Friday, February 13

A message from Chapel Hill

My community has been the focus of national and international news this week, for a horrible reason.

When my husband and I checked email just after dinner on Tuesday night, February 10, this message appeared:
screenshot from my computer
You can imagine our concern as we hurriedly texted our son Preston, who is a senior at UNC-Chapel Hill, and our relief in discovering that he was alive and well.

That relief never came to the parents of UNC dental student Deah Shaddy Barakat or the parents of his wife Yusor Mohammad Abu-Salha and her sister Razan Mohammad Abu-Salha.

The site of the killings is about 15 minutes from my house, in an apartment complex close to the UNC campus.

The scenery in this part of the world is lovely, almost idyllic--and usually peaceful.  But not this week. This week our community has been shaken to its core by the actions of a criminal.  As the story unfolds, we've learned that Craig Stephen Hicks, who turned himself in to police, has had long-running disputes with his neighbors over--get this--parking.  

Parking is, of course, a big deal around here.  We live right in the middle of university country, with Duke University on one side and UNC-Chapel Hill on the other.  With many thousands of students and thousands more faculty and staff, parking is at a premium in many parts of our community.  The apartment complex where the victims and the killer lived had limited parking, and the killer had a history of becoming visibly angry over parking disputes.  He had reported parking violations so often that a local towing company had finally made a policy of not responding to his calls to have cars towed.  

But seriously. . . parking?  Mr. Hicks was angry enough about parking that he killed three people in cold blood?

We may never know the issues lurking in this man's heart and mind.  What little we do know so far comes in part from his own Facebook page, where he proclaims himself not just an atheist but an anti-theist.  It would appear that he hated religions of all kinds.  His victims were faithful Muslims, so perhaps his passions were fueled by hatred of their religion.  

A number of people around the globe have called upon American authorities to denounce the murders as "hate crimes," which are officially defined as "criminal offenses against a person or property motivated in whole or in part by an offender's bias against a race, religion, disability, ethnic origin, or sexual orientation" (  In this case, it would appear that the crime was motivated at least in part by the offender's bias against the fact that the victims were religious, although it's unclear whether he had a bias against their particular religion.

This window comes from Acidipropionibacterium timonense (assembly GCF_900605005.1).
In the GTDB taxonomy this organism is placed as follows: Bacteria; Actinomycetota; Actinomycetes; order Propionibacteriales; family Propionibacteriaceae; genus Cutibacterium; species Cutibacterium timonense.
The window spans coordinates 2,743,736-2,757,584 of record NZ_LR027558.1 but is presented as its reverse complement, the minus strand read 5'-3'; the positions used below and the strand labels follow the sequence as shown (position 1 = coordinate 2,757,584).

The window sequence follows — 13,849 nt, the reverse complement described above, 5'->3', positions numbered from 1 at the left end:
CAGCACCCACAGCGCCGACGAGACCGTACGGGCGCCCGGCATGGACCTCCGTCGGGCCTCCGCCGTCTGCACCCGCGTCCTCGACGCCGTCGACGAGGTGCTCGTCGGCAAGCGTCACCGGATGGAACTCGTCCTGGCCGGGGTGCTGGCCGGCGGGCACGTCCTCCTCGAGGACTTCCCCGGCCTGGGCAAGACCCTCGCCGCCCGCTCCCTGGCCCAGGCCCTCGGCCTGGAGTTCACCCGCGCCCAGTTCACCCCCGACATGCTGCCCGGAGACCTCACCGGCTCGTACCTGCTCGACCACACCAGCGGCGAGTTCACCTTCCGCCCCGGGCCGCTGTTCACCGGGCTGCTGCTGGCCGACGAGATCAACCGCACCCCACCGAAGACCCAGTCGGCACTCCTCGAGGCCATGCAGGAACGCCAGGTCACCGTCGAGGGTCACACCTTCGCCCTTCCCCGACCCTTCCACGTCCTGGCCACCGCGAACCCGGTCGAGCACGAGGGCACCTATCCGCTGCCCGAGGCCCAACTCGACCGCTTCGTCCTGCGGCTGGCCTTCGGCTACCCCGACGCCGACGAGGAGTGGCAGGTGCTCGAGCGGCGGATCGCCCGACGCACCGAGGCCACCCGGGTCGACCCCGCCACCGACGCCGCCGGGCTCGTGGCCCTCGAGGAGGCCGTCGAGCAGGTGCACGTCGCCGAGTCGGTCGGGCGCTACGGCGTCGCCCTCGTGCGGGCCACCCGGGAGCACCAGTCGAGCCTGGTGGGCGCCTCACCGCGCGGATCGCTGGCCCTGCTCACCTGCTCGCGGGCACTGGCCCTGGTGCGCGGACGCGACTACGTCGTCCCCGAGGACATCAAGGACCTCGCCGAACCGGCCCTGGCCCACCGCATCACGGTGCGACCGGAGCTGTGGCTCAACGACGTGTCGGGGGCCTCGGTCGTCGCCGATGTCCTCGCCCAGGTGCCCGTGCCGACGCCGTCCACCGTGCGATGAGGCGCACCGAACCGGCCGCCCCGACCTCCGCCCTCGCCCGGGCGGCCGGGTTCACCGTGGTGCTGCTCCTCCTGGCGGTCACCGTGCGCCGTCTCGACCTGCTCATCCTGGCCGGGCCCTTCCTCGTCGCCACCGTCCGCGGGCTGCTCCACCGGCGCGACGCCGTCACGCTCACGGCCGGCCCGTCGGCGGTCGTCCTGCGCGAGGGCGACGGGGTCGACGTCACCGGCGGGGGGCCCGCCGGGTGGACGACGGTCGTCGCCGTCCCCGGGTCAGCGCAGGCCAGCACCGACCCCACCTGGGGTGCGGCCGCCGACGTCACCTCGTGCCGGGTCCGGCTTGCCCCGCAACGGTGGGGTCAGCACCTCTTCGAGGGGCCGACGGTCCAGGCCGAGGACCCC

As I've wept and prayed along with everyone else in this part of the world, I've reflected on the fact that the heart of the matter really IS hate.  Whether this crime should officially be labeled a "hate crime" is for authorities to decide, but it is without a doubt a crime full of hate.  

"Hate" is a word that's bandied about often in our world.  Perhaps I'm naive, but I'm always  surprised how often the word "hate" is used in everyday conversation.  Around here, fans of Duke University will say that they hate UNC, and UNC fans will say that they hate Duke.  In fact, UNC's alma mater usually ends with the chant "Go to hell, Duke!" instead of "Rah, rah, rah!" While I understand intense rivalries, particularly in sports, I'm still amazed that such vitriolic verbiage is the norm. 

Of course, it's not against the law to hate.  In a society like the U.S., where personal freedoms are guaranteed by the Constitution, people may hate something or someone as much as they like, provided that they do not act on that hate to do harm.